Student leadership: Bridging the gap

"'What do you expect to accomplish?' they would ask. 'You have no power now, as a student. That is the reality you must face: you have little more power than we do. So why not wait until you become a doctor or a lawyer - why not wait until your words carry a little more weight?'"

-Corks & Curls editor, 1971

. . . This time of change included full coeducation in the fall of 1970 and the first fully integrated African-American class in the fall of 1969. A new student body offered opportunity for a new face of leadership. Students elected James Roebuck, an African-American, in the spring of 1970 to serve as Student Council President. Roebuck was the first black to hold the office and provided key leadership during the May Days conflict. University President Edgar Shannon commented on his relationship with Roebuck, "I was just as lucky as I could be. Jim Roebuck could disagree with you, but he was absolutely straight forward . . . most of the time we were pretty much in accord" . . .

Thomas Breslin-

The spontaneity and ad hoc nature of so much of what went on confused the University administration. They had been prepared perhaps, to deal with the Gardners and the Longs of the student body, the traditional agitators who had nettled then for years and whose liberal chants were music to the ears of conservatives needing reassurance that they were on the correct ("right") conservative path. But the kaleidoscopic leadership of Bruce Wine and Company was a little too much for them to keep up with. So some blamed the whole thing on outside agitators and some students for political reasons may have from time to time assured them that such was the case. It was not.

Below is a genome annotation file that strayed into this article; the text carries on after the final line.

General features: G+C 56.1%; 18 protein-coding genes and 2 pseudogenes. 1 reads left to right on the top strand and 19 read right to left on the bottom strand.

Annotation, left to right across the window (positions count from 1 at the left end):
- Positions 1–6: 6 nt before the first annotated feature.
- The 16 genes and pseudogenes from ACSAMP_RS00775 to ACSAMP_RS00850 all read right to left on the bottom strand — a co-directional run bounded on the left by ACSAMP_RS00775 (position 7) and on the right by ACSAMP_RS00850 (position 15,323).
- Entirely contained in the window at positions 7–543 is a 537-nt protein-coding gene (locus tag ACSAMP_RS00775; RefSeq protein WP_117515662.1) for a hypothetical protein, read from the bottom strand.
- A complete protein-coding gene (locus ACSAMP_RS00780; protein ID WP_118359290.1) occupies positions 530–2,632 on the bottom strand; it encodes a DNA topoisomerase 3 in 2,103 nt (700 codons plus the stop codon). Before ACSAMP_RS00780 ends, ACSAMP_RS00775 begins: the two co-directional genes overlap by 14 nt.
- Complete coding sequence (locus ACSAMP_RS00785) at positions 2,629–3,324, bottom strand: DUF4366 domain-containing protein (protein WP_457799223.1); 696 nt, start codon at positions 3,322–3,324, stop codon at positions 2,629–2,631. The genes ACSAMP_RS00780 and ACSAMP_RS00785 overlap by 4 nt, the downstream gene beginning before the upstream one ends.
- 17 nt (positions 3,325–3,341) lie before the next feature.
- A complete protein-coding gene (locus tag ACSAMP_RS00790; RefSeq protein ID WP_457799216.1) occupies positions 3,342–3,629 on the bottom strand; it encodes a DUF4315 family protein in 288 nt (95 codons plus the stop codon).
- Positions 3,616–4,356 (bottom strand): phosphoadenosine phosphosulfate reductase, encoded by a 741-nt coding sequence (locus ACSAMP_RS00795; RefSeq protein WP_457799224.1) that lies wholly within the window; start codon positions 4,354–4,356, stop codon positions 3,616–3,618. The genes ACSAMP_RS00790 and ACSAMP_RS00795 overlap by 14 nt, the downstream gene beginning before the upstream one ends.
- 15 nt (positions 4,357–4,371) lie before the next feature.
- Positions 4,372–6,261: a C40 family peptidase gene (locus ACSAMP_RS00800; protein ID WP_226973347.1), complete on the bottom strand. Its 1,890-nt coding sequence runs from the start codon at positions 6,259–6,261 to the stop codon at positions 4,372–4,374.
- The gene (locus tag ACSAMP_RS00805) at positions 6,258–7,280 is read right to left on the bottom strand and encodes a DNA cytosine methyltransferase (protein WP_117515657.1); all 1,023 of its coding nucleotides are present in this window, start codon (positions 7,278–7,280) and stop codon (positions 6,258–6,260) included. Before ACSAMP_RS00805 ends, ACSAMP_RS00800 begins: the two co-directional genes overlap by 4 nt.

As for the leadership, there was an overlap with the civil rights groups. Civil rights advocates, myself included, tended to be anti-war activists at one point or another.

Raymond Bice-

A: What do you feel like this did for student leadership? Do you feel like it strengthened it?

B: Well, you can call it leadership if you like, but it was in questionable directions. The present leaders are really better leaders because they are seeking to do things that are constructive for the students and things they thing that students will support. I think the student government situation is just wonderful because the courts are making it very difficult but our students go ahead and do it anyway. In the end, usually when it goes to court, the students gets supported. But it is much more difficult than it used to be. And of course the students debate these things. The Jefferson Society has a long history of doing these things. The Honor Committees have kept this sort of thing alive. If it hadn't been for all this discussion, I'm sure it would have fallen under. They would have assumed that they somehow didn't comply with laws. The students wouldn't buy that. It was really remarkable.

Dewitt Casler-

We know that the changes are inevitable and for the good, but something within us yearns for the "Old U." We are the last of a dying breed: the coat and tie, bourbon swigging, fratty club "Virginia Gentlemen." Yet, we wish we could stay long enough to take part in the changes of the future . . .

I guess we were more comfortable at the "Old U." and now are nostalgic about it. But we know that this place has a long way to go with more changes, to reach its full potential. Perhaps, it's attitudes of those like myself that are holding the University back.